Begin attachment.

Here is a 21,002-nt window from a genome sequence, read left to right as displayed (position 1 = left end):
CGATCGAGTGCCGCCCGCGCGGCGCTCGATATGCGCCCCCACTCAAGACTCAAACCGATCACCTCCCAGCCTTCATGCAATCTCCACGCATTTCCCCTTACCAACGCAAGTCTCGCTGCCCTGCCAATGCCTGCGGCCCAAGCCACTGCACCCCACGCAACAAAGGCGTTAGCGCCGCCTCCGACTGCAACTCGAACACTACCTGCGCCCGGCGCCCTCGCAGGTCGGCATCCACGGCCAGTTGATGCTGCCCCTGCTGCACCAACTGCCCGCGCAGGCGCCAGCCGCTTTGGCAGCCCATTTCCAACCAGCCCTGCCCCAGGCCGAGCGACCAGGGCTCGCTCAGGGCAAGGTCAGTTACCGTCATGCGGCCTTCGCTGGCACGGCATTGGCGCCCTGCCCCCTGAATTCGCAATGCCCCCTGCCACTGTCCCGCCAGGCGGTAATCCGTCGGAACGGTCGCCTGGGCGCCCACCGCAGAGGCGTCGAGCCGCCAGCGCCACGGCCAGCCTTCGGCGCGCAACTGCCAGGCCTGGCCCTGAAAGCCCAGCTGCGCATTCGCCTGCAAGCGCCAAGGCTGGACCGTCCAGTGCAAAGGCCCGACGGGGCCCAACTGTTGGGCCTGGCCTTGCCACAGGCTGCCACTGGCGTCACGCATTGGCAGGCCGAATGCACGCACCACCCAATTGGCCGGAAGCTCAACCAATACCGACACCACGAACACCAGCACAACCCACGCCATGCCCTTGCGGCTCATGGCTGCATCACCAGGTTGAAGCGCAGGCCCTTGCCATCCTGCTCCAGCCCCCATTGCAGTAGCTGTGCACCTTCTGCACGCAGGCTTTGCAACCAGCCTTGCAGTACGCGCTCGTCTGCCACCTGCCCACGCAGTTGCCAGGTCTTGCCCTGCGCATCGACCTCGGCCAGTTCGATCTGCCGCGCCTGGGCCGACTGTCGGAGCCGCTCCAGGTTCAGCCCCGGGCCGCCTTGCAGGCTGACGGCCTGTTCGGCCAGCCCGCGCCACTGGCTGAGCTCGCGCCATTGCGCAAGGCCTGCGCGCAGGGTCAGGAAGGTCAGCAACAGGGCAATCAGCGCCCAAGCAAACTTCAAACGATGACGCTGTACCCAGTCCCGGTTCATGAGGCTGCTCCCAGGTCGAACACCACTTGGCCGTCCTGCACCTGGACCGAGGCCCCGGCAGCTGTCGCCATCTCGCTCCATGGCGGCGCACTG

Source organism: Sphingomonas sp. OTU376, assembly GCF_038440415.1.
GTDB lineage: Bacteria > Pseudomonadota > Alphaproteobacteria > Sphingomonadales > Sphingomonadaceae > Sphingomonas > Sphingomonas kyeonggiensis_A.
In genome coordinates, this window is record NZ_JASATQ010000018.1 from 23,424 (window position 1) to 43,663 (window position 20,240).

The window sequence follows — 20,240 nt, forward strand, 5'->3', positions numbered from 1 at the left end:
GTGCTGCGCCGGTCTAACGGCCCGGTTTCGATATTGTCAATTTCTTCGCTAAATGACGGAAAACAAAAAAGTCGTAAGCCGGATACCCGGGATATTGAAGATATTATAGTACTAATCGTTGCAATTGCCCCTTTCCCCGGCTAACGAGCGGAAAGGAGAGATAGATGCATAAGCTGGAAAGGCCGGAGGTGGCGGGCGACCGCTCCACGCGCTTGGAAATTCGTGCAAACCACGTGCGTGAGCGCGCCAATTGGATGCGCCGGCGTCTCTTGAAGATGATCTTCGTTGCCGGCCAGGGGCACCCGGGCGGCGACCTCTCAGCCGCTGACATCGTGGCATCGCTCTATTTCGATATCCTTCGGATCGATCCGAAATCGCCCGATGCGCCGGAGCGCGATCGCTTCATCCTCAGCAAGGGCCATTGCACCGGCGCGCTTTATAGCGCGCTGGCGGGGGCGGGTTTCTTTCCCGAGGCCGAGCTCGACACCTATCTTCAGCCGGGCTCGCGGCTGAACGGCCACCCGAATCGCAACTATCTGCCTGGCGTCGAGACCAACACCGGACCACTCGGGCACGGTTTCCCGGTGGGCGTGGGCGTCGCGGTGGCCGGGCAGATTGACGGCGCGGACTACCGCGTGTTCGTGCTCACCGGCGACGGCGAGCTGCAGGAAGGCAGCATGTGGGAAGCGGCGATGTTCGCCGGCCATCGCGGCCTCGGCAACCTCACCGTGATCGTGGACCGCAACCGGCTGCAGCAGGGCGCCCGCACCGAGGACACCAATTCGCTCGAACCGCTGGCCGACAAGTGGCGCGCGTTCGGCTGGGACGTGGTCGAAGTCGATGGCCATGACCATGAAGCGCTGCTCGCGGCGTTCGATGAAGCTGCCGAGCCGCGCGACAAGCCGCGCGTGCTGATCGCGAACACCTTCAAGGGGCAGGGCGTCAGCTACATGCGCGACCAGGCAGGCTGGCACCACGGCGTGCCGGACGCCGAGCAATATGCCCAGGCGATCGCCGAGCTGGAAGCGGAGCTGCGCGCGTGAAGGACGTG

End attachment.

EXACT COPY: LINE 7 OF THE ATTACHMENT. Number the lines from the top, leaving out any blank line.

GTGCTGCGCCGGTCTAACGGCCCGGTTTCGATATTGTCAATTTCTTCGCTAAATGACGGAAAACAAAAAAGTCGTAAGCCGGATACCCGGGATATTGAAGATATTATAGTACTAATCGTTGCAATTGCCCCTTTCCCCGGCTAACGAGCGGAAAGGAGAGATAGATGCATAAGCTGGAAAGGCCGGAGGTGGCGGGCGACCGCTCCACGCGCTTGGAAATTCGTGCAAACCACGTGCGTGAGCGCGCCAATTGGATGCGCCGGCGTCTCTTGAAGATGATCTTCGTTGCCGGCCAGGGGCACCCGGGCGGCGACCTCTCAGCCGCTGACATCGTGGCATCGCTCTATTTCGATATCCTTCGGATCGATCCGAAATCGCCCGATGCGCCGGAGCGCGATCGCTTCATCCTCAGCAAGGGCCATTGCACCGGCGCGCTTTATAGCGCGCTGGCGGGGGCGGGTTTCTTTCCCGAGGCCGAGCTCGACACCTATCTTCAGCCGGGCTCGCGGCTGAACGGCCACCCGAATCGCAACTATCTGCCTGGCGTCGAGACCAACACCGGACCACTCGGGCACGGTTTCCCGGTGGGCGTGGGCGTCGCGGTGGCCGGGCAGATTGACGGCGCGGACTACCGCGTGTTCGTGCTCACCGGCGACGGCGAGCTGCAGGAAGGCAGCATGTGGGAAGCGGCGATGTTCGCCGGCCATCGCGGCCTCGGCAACCTCACCGTGATCGTGGACCGCAACCGGCTGCAGCAGGGCGCCCGCACCGAGGACACCAATTCGCTCGAACCGCTGGCCGACAAGTGGCGCGCGTTCGGCTGGGACGTGGTCGAAGTCGATGGCCATGACCATGAAGCGCTGCTCGCGGCGTTCGATGAAGCTGCCGAGCCGCGCGACAAGCCGCGCGTGCTGATCGCGAACACCTTCAAGGGGCAGGGCGTCAGCTACATGCGCGACCAGGCAGGCTGGCACCACGGCGTGCCGGACGCCGAGCAATATGCCCAGGCGATCGCCGAGCTGGAAGCGGAGCTGCGCGCGTGAAGGACGTG